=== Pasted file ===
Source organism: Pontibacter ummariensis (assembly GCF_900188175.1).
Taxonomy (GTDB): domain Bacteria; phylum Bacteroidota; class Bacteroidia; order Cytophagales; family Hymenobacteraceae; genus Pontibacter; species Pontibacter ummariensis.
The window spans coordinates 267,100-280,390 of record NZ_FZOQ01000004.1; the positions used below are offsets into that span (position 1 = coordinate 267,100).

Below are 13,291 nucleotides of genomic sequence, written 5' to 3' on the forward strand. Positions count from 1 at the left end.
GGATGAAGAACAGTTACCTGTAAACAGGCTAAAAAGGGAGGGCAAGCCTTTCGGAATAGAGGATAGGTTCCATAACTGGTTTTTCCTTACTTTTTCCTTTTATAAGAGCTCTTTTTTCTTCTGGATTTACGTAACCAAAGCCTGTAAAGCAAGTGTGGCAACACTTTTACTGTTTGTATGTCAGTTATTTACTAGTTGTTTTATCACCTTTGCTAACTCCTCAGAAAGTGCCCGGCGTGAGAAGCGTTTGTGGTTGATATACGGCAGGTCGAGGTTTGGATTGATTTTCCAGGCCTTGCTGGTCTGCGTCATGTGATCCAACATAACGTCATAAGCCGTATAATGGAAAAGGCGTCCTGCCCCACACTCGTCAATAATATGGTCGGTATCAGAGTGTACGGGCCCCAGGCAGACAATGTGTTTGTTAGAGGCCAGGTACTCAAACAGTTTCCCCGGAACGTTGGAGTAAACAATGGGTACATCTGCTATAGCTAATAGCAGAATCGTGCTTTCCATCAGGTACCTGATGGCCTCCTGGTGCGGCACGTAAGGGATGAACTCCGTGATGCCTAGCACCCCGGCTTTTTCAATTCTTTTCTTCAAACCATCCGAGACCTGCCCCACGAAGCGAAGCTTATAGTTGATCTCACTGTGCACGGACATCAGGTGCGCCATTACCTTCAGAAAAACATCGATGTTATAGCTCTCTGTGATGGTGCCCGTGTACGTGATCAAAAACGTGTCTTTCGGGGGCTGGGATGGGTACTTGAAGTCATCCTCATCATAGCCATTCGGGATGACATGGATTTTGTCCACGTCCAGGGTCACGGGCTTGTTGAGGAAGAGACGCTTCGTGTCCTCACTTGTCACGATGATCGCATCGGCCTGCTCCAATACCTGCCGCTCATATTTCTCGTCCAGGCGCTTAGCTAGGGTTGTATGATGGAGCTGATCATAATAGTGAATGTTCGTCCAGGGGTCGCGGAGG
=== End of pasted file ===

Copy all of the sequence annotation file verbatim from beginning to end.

Source organism: Pontibacter ummariensis (assembly GCF_900188175.1).
Taxonomy (GTDB): domain Bacteria; phylum Bacteroidota; class Bacteroidia; order Cytophagales; family Hymenobacteraceae; genus Pontibacter; species Pontibacter ummariensis.
The window spans coordinates 267,100-280,390 of record NZ_FZOQ01000004.1; the positions used below are offsets into that span (position 1 = coordinate 267,100).

Below are 13,291 nucleotides of genomic sequence, written 5' to 3' on the forward strand. Positions count from 1 at the left end.
GGATGAAGAACAGTTACCTGTAAACAGGCTAAAAAGGGAGGGCAAGCCTTTCGGAATAGAGGATAGGTTCCATAACTGGTTTTTCCTTACTTTTTCCTTTTATAAGAGCTCTTTTTTCTTCTGGATTTACGTAACCAAAGCCTGTAAAGCAAGTGTGGCAACACTTTTACTGTTTGTATGTCAGTTATTTACTAGTTGTTTTATCACCTTTGCTAACTCCTCAGAAAGTGCCCGGCGTGAGAAGCGTTTGTGGTTGATATACGGCAGGTCGAGGTTTGGATTGATTTTCCAGGCCTTGCTGGTCTGCGTCATGTGATCCAACATAACGTCATAAGCCGTATAATGGAAAAGGCGTCCTGCCCCACACTCGTCAATAATATGGTCGGTATCAGAGTGTACGGGCCCCAGGCAGACAATGTGTTTGTTAGAGGCCAGGTACTCAAACAGTTTCCCCGGAACGTTGGAGTAAACAATGGGTACATCTGCTATAGCTAATAGCAGAATCGTGCTTTCCATCAGGTACCTGATGGCCTCCTGGTGCGGCACGTAAGGGATGAACTCCGTGATGCCTAGCACCCCGGCTTTTTCAATTCTTTTCTTCAAACCATCCGAGACCTGCCCCACGAAGCGAAGCTTATAGTTGATCTCACTGTGCACGGACATCAGGTGCGCCATTACCTTCAGAAAAACATCGATGTTATAGCTCTCTGTGATGGTGCCCGTGTACGTGATCAAAAACGTGTCTTTCGGGGGCTGGGATGGGTACTTGAAGTCATCCTCATCATAGCCATTCGGGATGACATGGATTTTGTCCACGTCCAGGGTCACGGGCTTGTTGAGGAAGAGACGCTTCGTGTCCTCACTTGTCACGATGATCGCATCGGCCTGCTCCAATACCTGCCGCTCATATTTCTCGTCCAGGCGCTTAGCTAGGGTTGTATGATGGAGCTGATCATAATAGTGAATGTTCGTCCAGGGGTCGCGGAGG